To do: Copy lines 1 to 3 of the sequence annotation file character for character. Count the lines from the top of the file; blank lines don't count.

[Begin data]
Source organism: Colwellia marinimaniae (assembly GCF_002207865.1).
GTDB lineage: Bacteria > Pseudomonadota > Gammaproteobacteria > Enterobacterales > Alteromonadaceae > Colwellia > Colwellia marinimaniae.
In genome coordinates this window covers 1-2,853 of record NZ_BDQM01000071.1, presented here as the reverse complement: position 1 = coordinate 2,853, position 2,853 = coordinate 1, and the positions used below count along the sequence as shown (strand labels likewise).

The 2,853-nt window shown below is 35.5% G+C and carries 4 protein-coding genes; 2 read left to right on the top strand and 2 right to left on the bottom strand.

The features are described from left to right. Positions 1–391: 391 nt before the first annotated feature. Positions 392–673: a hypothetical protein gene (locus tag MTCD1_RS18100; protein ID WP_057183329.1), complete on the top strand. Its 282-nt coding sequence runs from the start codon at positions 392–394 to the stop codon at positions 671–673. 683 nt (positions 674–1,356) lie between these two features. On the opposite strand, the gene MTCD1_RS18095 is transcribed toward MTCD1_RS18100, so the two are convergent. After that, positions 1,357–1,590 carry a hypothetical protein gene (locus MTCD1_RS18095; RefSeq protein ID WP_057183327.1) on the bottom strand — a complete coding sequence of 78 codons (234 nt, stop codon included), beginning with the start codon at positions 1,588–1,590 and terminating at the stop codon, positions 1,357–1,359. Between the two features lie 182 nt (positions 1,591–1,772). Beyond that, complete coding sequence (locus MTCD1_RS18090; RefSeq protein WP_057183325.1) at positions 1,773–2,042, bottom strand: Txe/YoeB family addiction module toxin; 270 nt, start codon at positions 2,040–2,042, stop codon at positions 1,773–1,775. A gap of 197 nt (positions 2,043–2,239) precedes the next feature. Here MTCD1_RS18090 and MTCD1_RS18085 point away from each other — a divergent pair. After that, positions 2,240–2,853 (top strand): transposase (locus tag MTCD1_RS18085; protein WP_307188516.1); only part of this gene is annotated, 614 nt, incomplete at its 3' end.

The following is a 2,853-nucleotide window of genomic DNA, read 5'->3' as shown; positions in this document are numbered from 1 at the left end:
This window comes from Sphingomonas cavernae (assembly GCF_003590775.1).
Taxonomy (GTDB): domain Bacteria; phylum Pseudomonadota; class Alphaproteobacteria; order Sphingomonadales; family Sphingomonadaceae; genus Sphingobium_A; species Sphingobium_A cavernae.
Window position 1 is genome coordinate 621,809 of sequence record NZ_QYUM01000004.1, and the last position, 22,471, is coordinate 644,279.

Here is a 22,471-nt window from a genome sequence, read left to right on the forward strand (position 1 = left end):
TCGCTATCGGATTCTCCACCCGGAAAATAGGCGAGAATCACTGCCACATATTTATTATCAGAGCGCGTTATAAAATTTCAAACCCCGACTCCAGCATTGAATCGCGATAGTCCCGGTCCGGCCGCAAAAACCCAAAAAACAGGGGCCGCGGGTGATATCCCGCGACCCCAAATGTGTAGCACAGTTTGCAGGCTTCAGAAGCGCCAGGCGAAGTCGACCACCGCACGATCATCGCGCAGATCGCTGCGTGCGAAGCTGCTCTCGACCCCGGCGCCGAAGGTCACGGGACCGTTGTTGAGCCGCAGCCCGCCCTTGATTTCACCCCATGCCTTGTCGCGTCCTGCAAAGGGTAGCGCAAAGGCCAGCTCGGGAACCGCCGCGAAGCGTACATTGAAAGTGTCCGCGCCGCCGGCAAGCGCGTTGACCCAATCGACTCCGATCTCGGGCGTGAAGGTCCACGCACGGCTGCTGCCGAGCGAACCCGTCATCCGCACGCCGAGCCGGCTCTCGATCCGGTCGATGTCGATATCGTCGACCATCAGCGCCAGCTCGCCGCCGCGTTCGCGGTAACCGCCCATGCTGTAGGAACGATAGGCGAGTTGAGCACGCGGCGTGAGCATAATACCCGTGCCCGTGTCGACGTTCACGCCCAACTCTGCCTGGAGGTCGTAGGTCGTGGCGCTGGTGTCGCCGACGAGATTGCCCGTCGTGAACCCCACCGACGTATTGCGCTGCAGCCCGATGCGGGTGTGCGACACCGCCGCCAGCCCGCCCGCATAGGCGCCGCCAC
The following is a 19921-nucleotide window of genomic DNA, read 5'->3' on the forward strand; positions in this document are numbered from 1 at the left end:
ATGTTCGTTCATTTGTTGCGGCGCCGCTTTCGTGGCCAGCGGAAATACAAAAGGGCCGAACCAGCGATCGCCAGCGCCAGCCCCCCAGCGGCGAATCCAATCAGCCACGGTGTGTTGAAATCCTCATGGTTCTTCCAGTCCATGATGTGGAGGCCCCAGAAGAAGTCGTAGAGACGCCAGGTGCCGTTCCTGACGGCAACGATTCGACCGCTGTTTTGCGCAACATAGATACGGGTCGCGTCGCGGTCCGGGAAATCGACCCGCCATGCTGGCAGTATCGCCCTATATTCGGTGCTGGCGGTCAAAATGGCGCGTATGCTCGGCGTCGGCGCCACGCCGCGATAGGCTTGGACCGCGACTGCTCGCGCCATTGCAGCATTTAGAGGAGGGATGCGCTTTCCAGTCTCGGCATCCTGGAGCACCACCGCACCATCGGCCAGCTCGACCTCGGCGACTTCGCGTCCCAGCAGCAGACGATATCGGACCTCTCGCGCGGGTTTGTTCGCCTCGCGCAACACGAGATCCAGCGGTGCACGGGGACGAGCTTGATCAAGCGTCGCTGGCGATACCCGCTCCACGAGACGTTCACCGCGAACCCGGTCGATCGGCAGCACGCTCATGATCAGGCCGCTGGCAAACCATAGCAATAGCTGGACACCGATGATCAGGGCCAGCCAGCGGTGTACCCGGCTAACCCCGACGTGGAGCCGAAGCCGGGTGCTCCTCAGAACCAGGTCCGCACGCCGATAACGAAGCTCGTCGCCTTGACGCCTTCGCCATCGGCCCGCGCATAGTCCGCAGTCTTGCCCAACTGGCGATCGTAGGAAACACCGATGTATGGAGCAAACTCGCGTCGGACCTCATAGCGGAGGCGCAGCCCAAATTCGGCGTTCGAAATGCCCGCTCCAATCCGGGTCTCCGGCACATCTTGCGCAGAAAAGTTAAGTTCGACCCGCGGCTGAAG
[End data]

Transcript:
Source organism: Colwellia marinimaniae (assembly GCF_002207865.1).
GTDB lineage: Bacteria > Pseudomonadota > Gammaproteobacteria > Enterobacterales > Alteromonadaceae > Colwellia > Colwellia marinimaniae.
In genome coordinates this window covers 1-2,853 of record NZ_BDQM01000071.1, presented here as the reverse complement: position 1 = coordinate 2,853, position 2,853 = coordinate 1, and the positions used below count along the sequence as shown (strand labels likewise).